I Am The Storm

Last week I had lunch in Marin with an old friend and mentor who chastised me for not posting anything here for two months. Not a day has gone by that I haven’t wanted to write, but I’ve been held back by a mental block that feels about as big as the Pacific ocean. In the last six years the point of this blog has become less about me saying stuff about what happened at work, and more about giving others a glimpse of what it’s like to be in this industry as well as giving them some information about where to start if they’re interested. I’ve received a high number of emails and messages over the years from strangers asking questions or offering support, and the experience has been fascinating and wholly rewarding. If I am to keep writing, it’s because I think talking about my experiences can help others and I still believe it can, so I won’t stop anytime soon. That being said, the big personal revelations that make for moving or informative content don’t really come along every day, and I’m no longer interested in offering up mundane descriptions of my life just to fill the silence because I doubt that interests anyone. Also, ranting about work when I’m frustrated is not something I’d like to make a habit of, and it seems like some of my more recent posts were leading into that territory: at this point, I think it’s better to say nothing. Seems like I’ll have to find a middle ground somewhere here, which is exactly what I’ve been struggling to do lately.

Incidentally, today (January 14) is the 6th anniversary of my first crew-up ever, on the Sidney Foss in 2010 for a trip up the inside passage to Valdez with a deck barge.

It’s been a trying couple of months, let’s start there. I turned 30 in October (which was awesome) then went to work; in mid-November I had to get off the boat due to severe back pain (not so awesome – I couldn’t put on my shoes, I certainly couldn’t work, just packing my bag was brutal); and I’ve been off work ever since, in and out of doctors’ offices and lying on the couch knitting hats (my Etsy shop has garnered an alarming number of orders so far, the last of which went out in the mail yesterday; I culled my listings and upped the prices to compensate for how much work I’ve actually ended up putting into the finished product, and doubt I’ll get many more orders this season as winter begins to wind down… thank goodness). I’m feeling happier lately, but a month ago I was miserable, watching the world go by without me. I hate not working.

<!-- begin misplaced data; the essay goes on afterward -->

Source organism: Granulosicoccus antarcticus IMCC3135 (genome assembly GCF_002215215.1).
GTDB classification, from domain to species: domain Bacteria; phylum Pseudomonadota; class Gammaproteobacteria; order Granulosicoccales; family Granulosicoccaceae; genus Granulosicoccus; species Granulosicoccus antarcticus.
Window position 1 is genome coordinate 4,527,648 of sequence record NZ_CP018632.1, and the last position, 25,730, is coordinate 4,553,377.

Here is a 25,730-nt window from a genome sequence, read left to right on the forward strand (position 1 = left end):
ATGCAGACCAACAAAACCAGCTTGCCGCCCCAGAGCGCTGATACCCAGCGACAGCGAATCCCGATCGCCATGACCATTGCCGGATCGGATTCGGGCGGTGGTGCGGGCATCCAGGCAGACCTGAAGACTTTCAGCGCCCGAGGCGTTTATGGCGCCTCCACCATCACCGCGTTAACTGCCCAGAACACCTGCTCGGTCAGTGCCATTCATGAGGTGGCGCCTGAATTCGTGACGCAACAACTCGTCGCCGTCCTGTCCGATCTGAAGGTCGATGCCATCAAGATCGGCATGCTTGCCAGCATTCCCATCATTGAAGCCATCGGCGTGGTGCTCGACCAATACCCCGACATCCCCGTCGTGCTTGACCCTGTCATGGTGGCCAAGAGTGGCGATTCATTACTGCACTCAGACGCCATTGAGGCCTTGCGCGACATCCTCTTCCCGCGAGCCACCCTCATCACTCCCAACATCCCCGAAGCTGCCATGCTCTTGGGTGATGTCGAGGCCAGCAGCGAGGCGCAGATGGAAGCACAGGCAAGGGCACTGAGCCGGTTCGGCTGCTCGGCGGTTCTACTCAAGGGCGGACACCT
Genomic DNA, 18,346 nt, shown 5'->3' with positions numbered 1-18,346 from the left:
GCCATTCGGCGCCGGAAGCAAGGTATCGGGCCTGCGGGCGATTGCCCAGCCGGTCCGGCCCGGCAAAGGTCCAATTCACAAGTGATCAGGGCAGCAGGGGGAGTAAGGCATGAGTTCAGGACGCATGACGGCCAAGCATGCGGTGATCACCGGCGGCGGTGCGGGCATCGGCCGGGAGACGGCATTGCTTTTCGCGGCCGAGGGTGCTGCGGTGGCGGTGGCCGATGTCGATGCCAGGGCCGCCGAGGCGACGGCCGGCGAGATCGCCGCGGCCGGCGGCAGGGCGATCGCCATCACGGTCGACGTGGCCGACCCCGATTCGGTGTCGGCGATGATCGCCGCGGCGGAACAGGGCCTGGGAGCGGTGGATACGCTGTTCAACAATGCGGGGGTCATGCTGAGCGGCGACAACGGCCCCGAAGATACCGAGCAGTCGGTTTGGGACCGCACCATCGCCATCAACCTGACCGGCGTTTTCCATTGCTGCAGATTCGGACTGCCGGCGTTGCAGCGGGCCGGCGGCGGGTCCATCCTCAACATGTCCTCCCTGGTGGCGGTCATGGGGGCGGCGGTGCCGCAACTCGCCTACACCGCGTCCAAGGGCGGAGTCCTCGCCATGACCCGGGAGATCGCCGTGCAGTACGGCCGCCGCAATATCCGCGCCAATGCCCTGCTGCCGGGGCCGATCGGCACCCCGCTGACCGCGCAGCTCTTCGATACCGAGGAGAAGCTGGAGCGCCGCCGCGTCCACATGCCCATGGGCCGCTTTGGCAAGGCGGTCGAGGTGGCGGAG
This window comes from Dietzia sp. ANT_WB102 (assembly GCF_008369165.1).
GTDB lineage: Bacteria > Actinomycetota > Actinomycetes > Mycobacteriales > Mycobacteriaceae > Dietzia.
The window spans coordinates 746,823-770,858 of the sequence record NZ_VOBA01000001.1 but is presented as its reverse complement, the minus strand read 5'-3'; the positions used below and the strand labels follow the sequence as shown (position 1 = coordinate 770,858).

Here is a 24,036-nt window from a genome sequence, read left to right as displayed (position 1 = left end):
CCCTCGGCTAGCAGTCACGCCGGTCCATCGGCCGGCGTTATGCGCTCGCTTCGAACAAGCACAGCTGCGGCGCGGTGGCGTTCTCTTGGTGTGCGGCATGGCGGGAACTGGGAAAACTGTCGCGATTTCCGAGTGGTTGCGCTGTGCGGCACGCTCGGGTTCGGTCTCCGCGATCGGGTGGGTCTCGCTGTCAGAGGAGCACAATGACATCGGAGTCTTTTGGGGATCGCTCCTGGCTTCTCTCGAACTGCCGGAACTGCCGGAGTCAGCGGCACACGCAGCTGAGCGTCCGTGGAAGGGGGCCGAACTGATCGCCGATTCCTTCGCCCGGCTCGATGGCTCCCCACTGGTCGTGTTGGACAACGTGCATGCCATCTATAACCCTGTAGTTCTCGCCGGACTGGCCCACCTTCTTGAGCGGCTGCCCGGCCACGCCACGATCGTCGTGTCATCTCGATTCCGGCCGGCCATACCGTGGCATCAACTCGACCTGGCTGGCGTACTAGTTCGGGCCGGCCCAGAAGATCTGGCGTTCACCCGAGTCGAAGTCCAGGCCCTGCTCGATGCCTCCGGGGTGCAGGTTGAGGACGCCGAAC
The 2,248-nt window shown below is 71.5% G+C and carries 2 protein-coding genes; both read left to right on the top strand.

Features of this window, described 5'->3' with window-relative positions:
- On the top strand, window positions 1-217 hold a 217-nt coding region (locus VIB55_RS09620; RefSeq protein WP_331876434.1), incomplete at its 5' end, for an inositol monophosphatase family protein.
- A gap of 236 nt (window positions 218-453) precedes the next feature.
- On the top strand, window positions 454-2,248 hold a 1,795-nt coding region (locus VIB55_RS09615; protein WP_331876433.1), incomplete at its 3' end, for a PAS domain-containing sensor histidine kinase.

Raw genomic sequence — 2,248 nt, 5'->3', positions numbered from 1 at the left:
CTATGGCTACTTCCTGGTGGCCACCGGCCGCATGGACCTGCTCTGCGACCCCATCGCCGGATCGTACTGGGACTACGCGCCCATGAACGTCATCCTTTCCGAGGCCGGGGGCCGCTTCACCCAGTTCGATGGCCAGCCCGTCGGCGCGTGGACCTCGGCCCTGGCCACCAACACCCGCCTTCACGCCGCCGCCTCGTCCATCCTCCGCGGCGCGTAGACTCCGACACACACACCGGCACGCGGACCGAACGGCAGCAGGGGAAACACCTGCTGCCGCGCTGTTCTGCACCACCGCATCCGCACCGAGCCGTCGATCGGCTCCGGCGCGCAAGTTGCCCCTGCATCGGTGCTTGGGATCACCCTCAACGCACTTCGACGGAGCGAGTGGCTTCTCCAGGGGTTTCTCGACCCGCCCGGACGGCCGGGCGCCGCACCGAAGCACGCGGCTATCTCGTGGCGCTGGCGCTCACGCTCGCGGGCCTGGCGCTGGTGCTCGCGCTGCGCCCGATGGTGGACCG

In December I went to see a spinal specialist to talk about the condition of my L5-S1 disc, and found out it was not nearly as bad as the radiologist’s report made it sound. The disc is mildly herniated which was causing painful inflammation, but surgery is not needed and I’ve been doing physical therapy for the first time in my life which has been a huge help. Years of rowing followed by working as a deck hand on tugs and cargo barges took their toll I guess. When I got home from that appointment, I glimpsed myself in the mirror to discover my first gray hair on the top of my head and was oddly excited about it. At this point, getting older is not something I’m afraid of; I feel more like myself than I ever have, and leaving my 20s behind is exactly what I want to do.

I visited the San Francisco Bay Area in December and again last week, to stay with my mother and reconnect with old friends in the maritime community as well as those outside the industry. It was startling to realize how little I’ve traveled to California in the last year, when I used to drift through all the time – since I put my name on an apartment lease in Seattle a year ago I felt it was a good time to stay in one place for a while. It was also pleasantly surprising to find that though I hadn’t been around, I actually hadn’t been forgotten. I’ve carved a niche for myself and have been struggling to gain a foothold in that niche only to find it’s been mine all along, and I’m stronger than I’ve ever been before, ready for what comes next. I’ll be back soon I promise.

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